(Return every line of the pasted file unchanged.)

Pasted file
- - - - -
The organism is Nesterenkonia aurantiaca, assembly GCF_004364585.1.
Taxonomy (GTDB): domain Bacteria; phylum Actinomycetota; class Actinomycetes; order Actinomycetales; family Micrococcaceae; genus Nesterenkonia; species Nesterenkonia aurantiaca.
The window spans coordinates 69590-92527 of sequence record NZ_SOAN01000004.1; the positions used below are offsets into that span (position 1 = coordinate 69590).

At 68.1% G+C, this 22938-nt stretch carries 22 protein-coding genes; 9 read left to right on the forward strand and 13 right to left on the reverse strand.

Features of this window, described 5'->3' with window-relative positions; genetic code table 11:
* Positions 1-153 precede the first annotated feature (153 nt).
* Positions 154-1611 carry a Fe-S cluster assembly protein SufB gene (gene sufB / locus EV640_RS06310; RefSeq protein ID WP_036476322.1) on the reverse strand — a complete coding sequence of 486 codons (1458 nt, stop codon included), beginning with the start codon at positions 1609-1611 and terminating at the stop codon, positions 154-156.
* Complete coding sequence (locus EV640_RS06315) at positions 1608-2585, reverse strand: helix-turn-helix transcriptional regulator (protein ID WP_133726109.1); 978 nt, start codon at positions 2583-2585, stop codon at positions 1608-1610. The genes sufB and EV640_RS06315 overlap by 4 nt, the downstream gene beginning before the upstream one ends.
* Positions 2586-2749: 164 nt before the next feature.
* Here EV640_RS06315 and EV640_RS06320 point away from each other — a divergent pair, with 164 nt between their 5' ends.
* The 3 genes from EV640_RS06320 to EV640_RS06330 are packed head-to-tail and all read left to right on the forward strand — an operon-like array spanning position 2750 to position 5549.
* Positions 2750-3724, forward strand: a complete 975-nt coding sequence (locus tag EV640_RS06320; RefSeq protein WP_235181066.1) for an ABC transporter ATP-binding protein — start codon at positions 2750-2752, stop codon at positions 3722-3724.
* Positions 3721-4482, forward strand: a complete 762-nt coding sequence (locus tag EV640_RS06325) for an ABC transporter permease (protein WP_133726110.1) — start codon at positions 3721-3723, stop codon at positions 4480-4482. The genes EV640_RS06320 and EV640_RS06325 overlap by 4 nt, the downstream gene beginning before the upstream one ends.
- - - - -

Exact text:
The organism is Nesterenkonia aurantiaca, assembly GCF_004364585.1.
Taxonomy (GTDB): domain Bacteria; phylum Actinomycetota; class Actinomycetes; order Actinomycetales; family Micrococcaceae; genus Nesterenkonia; species Nesterenkonia aurantiaca.
The window spans coordinates 69590-92527 of sequence record NZ_SOAN01000004.1; the positions used below are offsets into that span (position 1 = coordinate 69590).

At 68.1% G+C, this 22938-nt stretch carries 22 protein-coding genes; 9 read left to right on the forward strand and 13 right to left on the reverse strand.

Features of this window, described 5'->3' with window-relative positions; genetic code table 11:
* Positions 1-153 precede the first annotated feature (153 nt).
* Positions 154-1611 carry a Fe-S cluster assembly protein SufB gene (gene sufB / locus EV640_RS06310; RefSeq protein ID WP_036476322.1) on the reverse strand — a complete coding sequence of 486 codons (1458 nt, stop codon included), beginning with the start codon at positions 1609-1611 and terminating at the stop codon, positions 154-156.
* Complete coding sequence (locus EV640_RS06315) at positions 1608-2585, reverse strand: helix-turn-helix transcriptional regulator (protein ID WP_133726109.1); 978 nt, start codon at positions 2583-2585, stop codon at positions 1608-1610. The genes sufB and EV640_RS06315 overlap by 4 nt, the downstream gene beginning before the upstream one ends.
* Positions 2586-2749: 164 nt before the next feature.
* Here EV640_RS06315 and EV640_RS06320 point away from each other — a divergent pair, with 164 nt between their 5' ends.
* The 3 genes from EV640_RS06320 to EV640_RS06330 are packed head-to-tail and all read left to right on the forward strand — an operon-like array spanning position 2750 to position 5549.
* Positions 2750-3724, forward strand: a complete 975-nt coding sequence (locus tag EV640_RS06320; RefSeq protein WP_235181066.1) for an ABC transporter ATP-binding protein — start codon at positions 2750-2752, stop codon at positions 3722-3724.
* Positions 3721-4482, forward strand: a complete 762-nt coding sequence (locus tag EV640_RS06325) for an ABC transporter permease (protein WP_133726110.1) — start codon at positions 3721-3723, stop codon at positions 4480-4482. The genes EV640_RS06320 and EV640_RS06325 overlap by 4 nt, the downstream gene beginning before the upstream one ends.